I am cautiously optimistic about Bill Shorten as PM if Labor wins government. I say this because he has consistently demonstrated a critical trait for a leader ie. the ability to listen. As evidence, I offer his 75+ public Town Halls, held around our nation and open to anyone. By contrast, consider the bricked ears of our “I am a wall” interim PM.

    As a very young manager I was taught “you have 2 ears and 1 mouth, use them in that proportion” and it proved a very valuable lesson right through to my autumn years. So too, “you can’t steer the ship from the engine room”. In this regard I believe Shorten has available to him a front bench of much greater talent the current rabble in government. Once their direction is set he must get out of the way and let Minister’s manage their own portfolios. His ability to delegate will be vitally important.

    I also long for a new set of metrics where we measure the well-being of our nation from a social perspective, rather than just pure economics and the economy is used to serve society. Too often today it is arse about!

  8. Alan Nosworthy

    A good start would be to properly fund C.S.I.R.O. and have a dedicated Science Minister so that objective truth has a portfolio and voice.
    To rebuild the in house capability of the A.T.O. to reduce reliance on outsourcing to the vested interests of the big accounting firms.
    Proper funding, hearing aids and a new set of dentures for the corporate watchdog.
    And, yes, a federal I.C.A.C. to keep/make the bastards honest.

  9. Geoff Andrews

    Terence @ 9.34am
    It’s probably out of context but Latham seems to be saying he’s sick of scamming white bastards rorting a system which has been established to advantage aborigines: a perfectly reasonable proposition I would have thought? Even 25% minimum aboriginal blood seems a reasonable ambit figure. The possibility that it is reasonable almost guarantees that it is out of context.
    I’ve always be a bit bemused when a person with, say, 10% aboriginal blood tries to rort a system, people iike Latham blame the 10% aboriginal part and not the 90% white that has led him astray.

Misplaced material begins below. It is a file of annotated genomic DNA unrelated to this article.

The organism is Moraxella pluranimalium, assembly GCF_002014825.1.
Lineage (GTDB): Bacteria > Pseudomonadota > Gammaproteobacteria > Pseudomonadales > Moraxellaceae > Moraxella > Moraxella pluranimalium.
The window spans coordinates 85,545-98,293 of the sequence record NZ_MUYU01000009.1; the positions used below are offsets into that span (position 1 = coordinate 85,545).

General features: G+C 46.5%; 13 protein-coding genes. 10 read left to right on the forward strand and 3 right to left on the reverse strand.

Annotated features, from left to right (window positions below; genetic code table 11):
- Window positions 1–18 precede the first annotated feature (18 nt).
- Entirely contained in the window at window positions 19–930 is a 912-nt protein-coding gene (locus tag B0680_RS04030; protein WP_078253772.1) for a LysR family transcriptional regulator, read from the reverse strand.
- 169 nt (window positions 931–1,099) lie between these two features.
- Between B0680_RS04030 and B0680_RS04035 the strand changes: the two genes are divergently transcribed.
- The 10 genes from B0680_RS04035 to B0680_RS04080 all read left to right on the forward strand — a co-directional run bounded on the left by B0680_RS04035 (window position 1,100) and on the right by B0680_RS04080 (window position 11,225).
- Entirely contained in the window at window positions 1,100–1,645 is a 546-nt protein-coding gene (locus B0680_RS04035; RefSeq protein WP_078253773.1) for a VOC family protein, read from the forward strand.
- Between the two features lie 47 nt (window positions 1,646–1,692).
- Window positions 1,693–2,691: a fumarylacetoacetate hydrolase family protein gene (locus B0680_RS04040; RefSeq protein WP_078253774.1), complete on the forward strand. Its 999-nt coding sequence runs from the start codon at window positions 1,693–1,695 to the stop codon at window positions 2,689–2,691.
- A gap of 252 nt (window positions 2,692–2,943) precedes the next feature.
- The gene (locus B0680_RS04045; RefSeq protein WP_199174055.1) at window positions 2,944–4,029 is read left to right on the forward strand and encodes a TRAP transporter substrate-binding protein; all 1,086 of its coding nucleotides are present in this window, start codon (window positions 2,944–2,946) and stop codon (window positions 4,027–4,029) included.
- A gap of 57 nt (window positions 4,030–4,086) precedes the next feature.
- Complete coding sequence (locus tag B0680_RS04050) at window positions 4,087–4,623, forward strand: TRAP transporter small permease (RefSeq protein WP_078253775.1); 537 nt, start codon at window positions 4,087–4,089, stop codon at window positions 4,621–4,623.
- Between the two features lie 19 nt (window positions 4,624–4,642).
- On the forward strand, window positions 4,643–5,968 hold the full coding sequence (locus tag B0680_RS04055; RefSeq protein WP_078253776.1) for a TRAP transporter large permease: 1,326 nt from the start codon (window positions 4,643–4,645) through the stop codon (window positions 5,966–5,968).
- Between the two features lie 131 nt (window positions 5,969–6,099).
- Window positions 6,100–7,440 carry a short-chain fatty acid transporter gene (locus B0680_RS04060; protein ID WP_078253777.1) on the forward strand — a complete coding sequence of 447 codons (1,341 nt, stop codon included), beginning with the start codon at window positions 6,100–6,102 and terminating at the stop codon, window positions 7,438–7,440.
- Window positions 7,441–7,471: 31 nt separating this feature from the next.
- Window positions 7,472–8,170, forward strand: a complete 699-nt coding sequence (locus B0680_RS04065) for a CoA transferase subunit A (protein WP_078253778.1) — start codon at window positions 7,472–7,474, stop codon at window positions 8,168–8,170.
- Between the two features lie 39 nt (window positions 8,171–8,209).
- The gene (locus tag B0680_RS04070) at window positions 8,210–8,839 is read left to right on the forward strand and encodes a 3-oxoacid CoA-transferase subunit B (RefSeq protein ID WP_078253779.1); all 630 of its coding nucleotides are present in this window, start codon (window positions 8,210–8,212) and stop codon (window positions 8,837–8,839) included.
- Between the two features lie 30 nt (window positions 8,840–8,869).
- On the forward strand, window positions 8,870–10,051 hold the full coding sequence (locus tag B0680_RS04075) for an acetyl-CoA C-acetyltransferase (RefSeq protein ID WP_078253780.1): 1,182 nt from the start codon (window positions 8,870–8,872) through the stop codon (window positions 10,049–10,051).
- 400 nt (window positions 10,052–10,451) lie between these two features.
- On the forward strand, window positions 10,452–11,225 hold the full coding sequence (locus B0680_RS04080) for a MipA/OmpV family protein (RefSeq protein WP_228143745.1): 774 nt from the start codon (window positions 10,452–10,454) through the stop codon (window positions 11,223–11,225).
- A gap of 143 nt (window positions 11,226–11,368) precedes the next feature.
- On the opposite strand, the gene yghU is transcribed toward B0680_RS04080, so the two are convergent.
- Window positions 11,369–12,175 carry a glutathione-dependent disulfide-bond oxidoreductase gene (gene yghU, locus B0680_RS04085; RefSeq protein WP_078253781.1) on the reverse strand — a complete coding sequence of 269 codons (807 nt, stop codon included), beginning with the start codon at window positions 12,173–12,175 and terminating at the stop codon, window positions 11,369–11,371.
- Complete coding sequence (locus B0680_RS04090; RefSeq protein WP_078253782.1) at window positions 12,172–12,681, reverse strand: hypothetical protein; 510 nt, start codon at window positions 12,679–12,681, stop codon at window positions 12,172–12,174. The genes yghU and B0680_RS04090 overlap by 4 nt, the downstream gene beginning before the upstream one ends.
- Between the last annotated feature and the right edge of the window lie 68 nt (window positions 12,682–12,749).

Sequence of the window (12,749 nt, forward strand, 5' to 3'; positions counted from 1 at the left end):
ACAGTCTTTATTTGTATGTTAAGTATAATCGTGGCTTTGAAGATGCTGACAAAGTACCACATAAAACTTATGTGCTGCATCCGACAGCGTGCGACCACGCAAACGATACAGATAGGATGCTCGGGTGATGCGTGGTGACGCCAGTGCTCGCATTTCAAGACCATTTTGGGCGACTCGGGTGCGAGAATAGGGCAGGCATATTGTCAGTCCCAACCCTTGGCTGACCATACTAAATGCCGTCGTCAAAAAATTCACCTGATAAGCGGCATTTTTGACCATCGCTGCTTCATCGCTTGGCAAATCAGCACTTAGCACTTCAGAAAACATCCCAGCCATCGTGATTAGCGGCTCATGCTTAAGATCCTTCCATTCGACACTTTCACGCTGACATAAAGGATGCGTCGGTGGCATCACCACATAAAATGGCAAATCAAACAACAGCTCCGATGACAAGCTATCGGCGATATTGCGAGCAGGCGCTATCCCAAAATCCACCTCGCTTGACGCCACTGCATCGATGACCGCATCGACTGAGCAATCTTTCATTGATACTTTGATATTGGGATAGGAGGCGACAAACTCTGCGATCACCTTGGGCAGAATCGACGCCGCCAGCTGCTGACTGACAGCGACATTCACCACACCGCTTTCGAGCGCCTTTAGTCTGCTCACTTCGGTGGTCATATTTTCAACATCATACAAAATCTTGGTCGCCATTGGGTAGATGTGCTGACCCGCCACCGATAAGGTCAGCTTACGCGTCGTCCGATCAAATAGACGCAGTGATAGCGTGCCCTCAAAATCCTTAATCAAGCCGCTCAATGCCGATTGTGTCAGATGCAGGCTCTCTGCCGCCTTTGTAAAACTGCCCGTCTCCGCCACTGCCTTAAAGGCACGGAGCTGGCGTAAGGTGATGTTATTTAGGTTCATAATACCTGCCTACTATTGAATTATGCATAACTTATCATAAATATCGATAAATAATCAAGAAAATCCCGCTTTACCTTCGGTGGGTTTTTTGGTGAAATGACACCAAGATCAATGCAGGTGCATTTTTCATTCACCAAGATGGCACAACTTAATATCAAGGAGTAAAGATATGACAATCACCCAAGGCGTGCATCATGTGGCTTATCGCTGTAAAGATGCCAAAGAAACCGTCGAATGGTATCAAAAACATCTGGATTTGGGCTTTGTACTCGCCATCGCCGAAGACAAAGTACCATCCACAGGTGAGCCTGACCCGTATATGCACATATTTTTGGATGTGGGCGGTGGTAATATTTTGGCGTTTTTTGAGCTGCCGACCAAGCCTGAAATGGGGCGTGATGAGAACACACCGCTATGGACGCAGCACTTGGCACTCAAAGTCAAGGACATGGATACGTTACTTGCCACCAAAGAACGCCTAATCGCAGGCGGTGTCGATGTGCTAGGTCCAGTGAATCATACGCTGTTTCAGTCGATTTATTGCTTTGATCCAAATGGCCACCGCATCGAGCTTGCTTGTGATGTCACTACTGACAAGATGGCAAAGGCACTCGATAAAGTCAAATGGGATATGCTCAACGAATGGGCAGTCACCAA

10. Adrianne Haddow

    Great article John.

    I am heartily sick of the lies and self- serving behaviour of these thugs in suits. If these ministers are the products of the private school industry, these schools need to look to their teaching of ethics, as they are obviously failing.

    The contempt they show for the electorate, and the institutions within our democracy, is beyond belief…..

  11. wam

    Democracy is being ruled by elected parliament. What have we got to restore?

    hahaha have you forgotten that truth is that which one’s believes to be true. So what is your truth, john?? My truth?? The rabbott’s truth? Christian’s truth? Muslim’s truth? Atheist’s truth? A democratic decision on truth? Politicians could be honest like windsor and oakeschott?

    Paul is that your question? Alan jones’ question? trioli’s question? shorten’s question?

    Still a good read, john but a tad of bias is showing??

  12. David1

    Pyne in his remaining years should never be allowed to forget how he attempted to bring down the Speaker of the HOR Peter Slipper and thus the Democratically elected Government of Julia Gillard (of course).

    I am reminded of an excellent AIM article written by our friend John Lord at the time on September 8th 2014. John stated “So we are left with many unanswered questions. If Royal Commissions are fine for the Pink Batt Scheme and Unions, then surely one is certainly warranted for an attempt to bring down an elected government.”

    We are still waiting.The full article is linked here, well worth a read either again, or as a first time. It has lost none of its importance.


    I conclude with Johns words again ;

    “What is being harmed here is not the grubby reputations of some politicians unfit to serve our parliament, nor the parliament itself, but the democratic process on which our nation has thrived.”

  13. blair

    another problem is the concentration of Media, owned by Murdoch, fix this and we might get “honest” reporting, and real information.